I plead guilty to enjoying a cold beer or two, and I’ve watched with amazement as the decade-long bull market in the craft beer industry shows no signs of abating.
I’ve been involved in winning business in the recessions of every decade since the 1970s. During all that time, there has never been a tougher environment for anyone who needs to win business than the present day. It’s not the recession that’s different; things may feel difficult but there have been worse recessions in my business lifetime.
What is very different is that today there is a global crisis of trust and increasedlevel of cynicism never before experienced. The Internet and social media means that negative comments can be sent to thousands of people instantly. No one waits for a printed newspaper; no one waits for the investigation and final report. When a cruise ship hits a rock, the world is told within two hours that the captain abandoned ship and that the passengers had not had a lifeboat drill since joining the ship. Trust is earned and is always fragile. Trust built up over decades can be lost in an instant.
Consider the banking crisis – so many long-established trusted pillars of the establishment dashing our faith in financial organizations that were and are still (in some cases) household names. Millions of people all over the world were affected not just financially but in a way that caused them to question the trust they had in institutions that they had been loyal customers of, sometimes for a lifetime.
The annual Edelman Barometer of Trust measures trust across 25 countries and recently reported yet again a record decline in people’s trust of governments, business and even NGOs.
It seems you can’t trust anyone to be straight any more. We’ve all learned through the hard knocks of life to have a healthy dose of cynicism, but now it seems many people almost expect to be misled or expect everyone to try to get one over on them. The default position is to be suspicious and wary.
Why should this affect your businesses, why do you need to be aware? Becausefor those of you who have to sell a service or a product there is already plenty of suspicion that people who sell things might just say or do anything to get a sale. Sadly the evidence is that there are still plenty of sellers out there who are prepared to do just that.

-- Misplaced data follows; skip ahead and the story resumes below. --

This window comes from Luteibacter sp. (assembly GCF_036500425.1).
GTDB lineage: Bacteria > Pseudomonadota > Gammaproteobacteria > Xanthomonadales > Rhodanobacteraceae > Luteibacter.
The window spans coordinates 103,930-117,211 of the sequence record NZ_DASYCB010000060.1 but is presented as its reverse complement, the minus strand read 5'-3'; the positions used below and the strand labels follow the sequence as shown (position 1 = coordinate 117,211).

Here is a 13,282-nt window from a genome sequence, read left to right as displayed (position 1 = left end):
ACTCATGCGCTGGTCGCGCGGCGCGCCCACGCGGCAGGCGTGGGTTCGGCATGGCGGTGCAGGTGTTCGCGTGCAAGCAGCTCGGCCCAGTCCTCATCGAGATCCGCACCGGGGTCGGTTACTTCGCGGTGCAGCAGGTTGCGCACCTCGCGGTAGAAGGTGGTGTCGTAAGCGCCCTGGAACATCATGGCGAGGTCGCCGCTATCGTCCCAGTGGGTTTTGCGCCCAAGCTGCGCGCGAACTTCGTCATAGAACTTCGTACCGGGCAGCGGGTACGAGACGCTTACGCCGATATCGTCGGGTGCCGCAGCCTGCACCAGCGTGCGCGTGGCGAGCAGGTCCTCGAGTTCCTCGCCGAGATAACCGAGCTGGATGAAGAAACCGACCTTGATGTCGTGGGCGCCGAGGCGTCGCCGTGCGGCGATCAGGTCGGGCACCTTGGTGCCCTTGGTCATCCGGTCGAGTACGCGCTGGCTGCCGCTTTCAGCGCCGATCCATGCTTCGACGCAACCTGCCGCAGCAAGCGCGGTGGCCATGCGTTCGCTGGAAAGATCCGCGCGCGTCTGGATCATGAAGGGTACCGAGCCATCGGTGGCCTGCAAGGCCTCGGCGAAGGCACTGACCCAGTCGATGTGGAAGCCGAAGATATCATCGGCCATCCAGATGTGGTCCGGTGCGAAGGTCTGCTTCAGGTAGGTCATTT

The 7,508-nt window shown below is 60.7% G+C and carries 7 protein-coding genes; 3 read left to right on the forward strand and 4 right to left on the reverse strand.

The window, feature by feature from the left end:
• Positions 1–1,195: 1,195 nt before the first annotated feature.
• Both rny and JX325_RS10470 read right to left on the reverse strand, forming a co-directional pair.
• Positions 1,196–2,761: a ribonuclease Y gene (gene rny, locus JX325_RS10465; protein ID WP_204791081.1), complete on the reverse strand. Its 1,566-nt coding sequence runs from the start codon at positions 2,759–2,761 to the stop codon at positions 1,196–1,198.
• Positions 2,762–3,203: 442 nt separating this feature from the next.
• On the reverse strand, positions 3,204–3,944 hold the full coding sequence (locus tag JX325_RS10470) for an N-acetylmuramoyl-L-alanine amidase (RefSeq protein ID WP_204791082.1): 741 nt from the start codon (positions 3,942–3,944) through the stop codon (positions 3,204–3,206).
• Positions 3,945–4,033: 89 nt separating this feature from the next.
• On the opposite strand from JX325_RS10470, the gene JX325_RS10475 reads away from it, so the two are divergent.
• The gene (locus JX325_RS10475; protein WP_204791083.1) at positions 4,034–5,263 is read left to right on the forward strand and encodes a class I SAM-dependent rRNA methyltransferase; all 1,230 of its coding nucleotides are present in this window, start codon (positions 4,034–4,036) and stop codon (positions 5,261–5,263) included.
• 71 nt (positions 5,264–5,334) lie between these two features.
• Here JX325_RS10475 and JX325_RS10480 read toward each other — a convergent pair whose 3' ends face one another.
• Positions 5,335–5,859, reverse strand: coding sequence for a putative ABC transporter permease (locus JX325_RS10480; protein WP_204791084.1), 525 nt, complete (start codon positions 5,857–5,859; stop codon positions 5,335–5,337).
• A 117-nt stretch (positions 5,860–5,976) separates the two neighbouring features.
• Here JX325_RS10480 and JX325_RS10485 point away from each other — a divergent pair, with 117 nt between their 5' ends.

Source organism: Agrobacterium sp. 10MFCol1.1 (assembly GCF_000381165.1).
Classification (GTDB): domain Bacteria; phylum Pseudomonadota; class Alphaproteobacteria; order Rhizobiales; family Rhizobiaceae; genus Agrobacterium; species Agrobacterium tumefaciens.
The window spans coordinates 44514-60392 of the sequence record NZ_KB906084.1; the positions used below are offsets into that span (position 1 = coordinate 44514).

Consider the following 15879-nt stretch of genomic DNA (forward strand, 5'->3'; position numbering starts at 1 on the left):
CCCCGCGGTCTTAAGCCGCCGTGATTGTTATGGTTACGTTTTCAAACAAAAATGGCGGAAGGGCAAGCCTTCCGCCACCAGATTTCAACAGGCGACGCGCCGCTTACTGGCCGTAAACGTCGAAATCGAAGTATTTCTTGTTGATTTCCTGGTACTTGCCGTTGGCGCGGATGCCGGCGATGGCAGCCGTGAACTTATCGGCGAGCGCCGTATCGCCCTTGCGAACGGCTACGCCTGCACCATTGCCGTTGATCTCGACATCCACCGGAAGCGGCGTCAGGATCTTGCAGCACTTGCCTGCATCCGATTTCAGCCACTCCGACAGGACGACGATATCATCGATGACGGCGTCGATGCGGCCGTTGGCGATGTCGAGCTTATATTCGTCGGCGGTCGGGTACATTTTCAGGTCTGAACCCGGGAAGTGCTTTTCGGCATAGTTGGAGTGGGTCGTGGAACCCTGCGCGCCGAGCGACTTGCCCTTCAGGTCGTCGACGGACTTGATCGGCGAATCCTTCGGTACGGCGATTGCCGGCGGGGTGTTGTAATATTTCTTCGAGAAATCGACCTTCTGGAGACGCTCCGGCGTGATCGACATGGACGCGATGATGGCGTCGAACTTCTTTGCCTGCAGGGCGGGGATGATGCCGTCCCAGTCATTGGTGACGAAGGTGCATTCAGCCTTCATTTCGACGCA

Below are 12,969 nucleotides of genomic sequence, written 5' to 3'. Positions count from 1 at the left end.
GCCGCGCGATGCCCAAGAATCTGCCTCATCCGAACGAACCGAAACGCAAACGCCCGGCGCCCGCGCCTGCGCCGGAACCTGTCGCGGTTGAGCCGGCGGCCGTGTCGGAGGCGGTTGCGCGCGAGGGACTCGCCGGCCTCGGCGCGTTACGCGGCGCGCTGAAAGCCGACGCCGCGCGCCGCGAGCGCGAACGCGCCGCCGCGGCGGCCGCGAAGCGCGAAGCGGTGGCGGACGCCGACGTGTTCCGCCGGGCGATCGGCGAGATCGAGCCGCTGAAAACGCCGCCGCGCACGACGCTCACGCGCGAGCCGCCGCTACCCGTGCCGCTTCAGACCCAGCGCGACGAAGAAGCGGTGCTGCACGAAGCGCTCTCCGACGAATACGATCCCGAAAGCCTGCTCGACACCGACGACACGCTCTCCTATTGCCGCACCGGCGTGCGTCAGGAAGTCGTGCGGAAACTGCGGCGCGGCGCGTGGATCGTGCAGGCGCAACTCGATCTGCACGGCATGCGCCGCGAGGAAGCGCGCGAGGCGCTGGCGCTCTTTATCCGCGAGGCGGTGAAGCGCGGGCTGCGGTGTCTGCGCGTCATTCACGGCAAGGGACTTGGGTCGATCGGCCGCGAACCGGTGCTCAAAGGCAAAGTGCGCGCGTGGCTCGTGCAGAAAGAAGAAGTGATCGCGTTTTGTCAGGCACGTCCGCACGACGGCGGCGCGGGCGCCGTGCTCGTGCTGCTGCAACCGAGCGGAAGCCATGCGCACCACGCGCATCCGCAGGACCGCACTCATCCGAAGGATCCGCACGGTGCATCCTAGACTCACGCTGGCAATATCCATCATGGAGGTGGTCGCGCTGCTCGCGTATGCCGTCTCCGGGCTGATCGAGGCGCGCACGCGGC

I’ve asked thousands of people in seminars and conferences all over the world to close their eyes, think of a typical salesperson and then describe them to me.
The responses I hear are rarely complimentary and include:
This isn’t what professional salespeople actually do, but the fact that so many people across so many countries use the same words is a serious problem for anyone who needs to win business.
Winning business is your full-time activity. Business owners, professionals, technical experts, administrators and even many marketing professionals love what they do, but many hate the idea of having to sell. I have worked with thousands of individuals who believe the myths about selling – that it is about having the right personality, about being extroverted and being able to persuade or manipulate. Some professional services firms are so uncomfortable about the “S” word that they will not allow the word “selling” to be used, preferring the euphemism “business development.”
Many businesspeople, particularly those with a technical discipline, have oftendescribed themselves to me as being “unnatural salespeople.” If unnatural salespeople believe the myths of selling, they avoid getting involvedin selling. Not surprisingly, avoiding selling does not help you to grow a business. Waiting for the phone to ring has put too many companies out of business.
Critically if you believe the myths, you will put into practice what you think selling is about and will end up selling badly. Selling badly doesn’t help your business grow.
Not everyone selling is like that of course but even when the seller has the best of intentions things have become so bad that anyone who looks like, sounds like or smells like a typical salesperson just isn’t trusted. Just not listening enough can lead a buyer to suspect they are in the presence of someone who has their own self-interest at heart and not the interests of the customer.
David Tovey is the Chairman of The Principled Group Limited, a UK-based sales consultancy. This article is excerpted from his new book, “Principled Selling: How to Win More Business Without Selling Your Soul.”